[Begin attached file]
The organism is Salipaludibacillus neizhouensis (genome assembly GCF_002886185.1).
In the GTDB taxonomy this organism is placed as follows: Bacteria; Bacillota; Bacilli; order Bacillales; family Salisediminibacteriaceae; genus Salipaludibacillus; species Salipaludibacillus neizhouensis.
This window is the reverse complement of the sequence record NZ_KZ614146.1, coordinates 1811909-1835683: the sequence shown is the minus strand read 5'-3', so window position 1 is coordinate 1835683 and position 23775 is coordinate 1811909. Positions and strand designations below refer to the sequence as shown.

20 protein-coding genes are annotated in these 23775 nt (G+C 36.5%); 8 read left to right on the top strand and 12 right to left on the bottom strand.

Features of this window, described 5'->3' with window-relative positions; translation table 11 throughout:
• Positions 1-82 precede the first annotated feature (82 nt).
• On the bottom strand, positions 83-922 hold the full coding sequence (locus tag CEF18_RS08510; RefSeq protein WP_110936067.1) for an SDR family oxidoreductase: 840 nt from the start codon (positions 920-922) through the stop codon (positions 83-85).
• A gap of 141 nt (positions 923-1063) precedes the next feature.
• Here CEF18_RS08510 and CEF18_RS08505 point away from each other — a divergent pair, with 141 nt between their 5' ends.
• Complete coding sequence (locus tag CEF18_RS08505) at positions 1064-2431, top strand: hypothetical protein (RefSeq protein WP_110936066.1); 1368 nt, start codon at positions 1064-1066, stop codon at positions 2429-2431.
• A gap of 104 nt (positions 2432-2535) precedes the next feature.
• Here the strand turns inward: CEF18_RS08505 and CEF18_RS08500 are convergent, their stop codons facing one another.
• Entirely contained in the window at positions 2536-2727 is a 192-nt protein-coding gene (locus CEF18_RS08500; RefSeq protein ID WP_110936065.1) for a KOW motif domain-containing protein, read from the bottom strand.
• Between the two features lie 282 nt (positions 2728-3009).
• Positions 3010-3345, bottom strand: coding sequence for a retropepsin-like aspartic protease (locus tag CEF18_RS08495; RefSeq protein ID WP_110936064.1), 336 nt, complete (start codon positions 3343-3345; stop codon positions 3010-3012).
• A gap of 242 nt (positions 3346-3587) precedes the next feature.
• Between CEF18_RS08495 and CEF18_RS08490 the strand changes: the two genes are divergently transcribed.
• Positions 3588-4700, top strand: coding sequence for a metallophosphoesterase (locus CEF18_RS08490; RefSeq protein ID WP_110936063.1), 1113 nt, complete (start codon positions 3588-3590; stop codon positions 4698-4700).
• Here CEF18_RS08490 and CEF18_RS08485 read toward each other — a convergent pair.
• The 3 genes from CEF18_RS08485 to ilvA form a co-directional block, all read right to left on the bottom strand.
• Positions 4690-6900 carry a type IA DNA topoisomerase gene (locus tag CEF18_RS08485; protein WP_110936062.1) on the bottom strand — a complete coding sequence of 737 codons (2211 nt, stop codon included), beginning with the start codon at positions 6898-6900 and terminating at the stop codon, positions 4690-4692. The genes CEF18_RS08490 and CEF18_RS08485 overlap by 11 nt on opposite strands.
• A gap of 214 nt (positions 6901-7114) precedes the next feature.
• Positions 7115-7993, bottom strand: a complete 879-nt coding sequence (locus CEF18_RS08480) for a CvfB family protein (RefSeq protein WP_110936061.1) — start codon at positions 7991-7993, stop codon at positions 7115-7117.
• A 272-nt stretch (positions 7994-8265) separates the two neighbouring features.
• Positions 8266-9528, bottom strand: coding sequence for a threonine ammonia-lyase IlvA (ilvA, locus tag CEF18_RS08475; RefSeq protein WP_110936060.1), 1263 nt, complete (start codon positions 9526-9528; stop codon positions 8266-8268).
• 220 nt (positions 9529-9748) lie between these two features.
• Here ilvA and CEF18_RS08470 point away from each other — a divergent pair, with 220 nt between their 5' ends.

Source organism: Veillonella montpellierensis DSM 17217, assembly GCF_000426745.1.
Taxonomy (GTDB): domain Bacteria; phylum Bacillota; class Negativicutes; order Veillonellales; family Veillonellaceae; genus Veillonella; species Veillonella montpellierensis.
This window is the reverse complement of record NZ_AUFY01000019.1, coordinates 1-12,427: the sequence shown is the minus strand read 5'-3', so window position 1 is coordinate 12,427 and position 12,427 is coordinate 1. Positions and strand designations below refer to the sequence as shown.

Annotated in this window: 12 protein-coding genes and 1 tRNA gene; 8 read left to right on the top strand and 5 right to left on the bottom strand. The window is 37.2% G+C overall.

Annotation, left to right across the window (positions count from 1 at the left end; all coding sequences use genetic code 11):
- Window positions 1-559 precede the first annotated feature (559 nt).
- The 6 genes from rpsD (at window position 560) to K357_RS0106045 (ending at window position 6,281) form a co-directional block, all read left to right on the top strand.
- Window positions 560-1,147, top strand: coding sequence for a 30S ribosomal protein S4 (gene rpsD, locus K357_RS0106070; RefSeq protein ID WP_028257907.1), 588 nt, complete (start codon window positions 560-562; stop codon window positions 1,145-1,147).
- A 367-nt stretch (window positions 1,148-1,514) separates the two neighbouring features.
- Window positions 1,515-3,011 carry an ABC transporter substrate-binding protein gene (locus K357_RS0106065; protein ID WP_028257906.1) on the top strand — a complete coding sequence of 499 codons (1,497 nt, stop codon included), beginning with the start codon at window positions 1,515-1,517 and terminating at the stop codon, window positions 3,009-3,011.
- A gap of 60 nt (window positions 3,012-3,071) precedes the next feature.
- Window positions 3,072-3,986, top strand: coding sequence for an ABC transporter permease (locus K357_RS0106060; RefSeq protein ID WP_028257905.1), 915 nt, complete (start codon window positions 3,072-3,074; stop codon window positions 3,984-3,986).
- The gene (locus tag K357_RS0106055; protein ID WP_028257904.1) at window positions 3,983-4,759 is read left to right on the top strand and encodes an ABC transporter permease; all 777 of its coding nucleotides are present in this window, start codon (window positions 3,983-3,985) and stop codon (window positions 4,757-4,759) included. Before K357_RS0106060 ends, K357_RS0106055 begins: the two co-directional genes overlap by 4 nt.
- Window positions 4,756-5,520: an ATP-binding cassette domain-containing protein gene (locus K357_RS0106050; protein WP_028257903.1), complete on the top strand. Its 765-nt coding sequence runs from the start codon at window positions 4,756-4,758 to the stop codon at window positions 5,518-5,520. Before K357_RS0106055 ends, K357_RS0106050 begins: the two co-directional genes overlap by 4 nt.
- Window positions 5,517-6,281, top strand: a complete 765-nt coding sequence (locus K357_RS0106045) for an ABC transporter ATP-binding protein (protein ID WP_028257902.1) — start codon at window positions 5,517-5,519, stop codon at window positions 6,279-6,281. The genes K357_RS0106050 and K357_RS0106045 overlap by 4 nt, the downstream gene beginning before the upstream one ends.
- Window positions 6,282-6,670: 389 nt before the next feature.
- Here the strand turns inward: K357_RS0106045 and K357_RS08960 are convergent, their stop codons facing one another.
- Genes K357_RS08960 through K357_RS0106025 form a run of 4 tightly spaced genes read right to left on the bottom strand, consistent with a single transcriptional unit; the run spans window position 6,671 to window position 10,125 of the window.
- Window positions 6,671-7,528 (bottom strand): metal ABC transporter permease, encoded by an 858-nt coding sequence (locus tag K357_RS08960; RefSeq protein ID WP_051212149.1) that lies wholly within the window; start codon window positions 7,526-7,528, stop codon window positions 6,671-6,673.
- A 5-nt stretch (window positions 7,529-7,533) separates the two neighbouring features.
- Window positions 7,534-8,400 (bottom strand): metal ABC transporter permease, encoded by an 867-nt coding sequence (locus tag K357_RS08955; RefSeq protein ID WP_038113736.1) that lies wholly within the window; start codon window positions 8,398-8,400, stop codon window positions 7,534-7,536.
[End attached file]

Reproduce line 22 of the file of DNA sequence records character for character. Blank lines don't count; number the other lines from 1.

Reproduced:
• A gap of 214 nt (positions 6901-7114) precedes the next feature.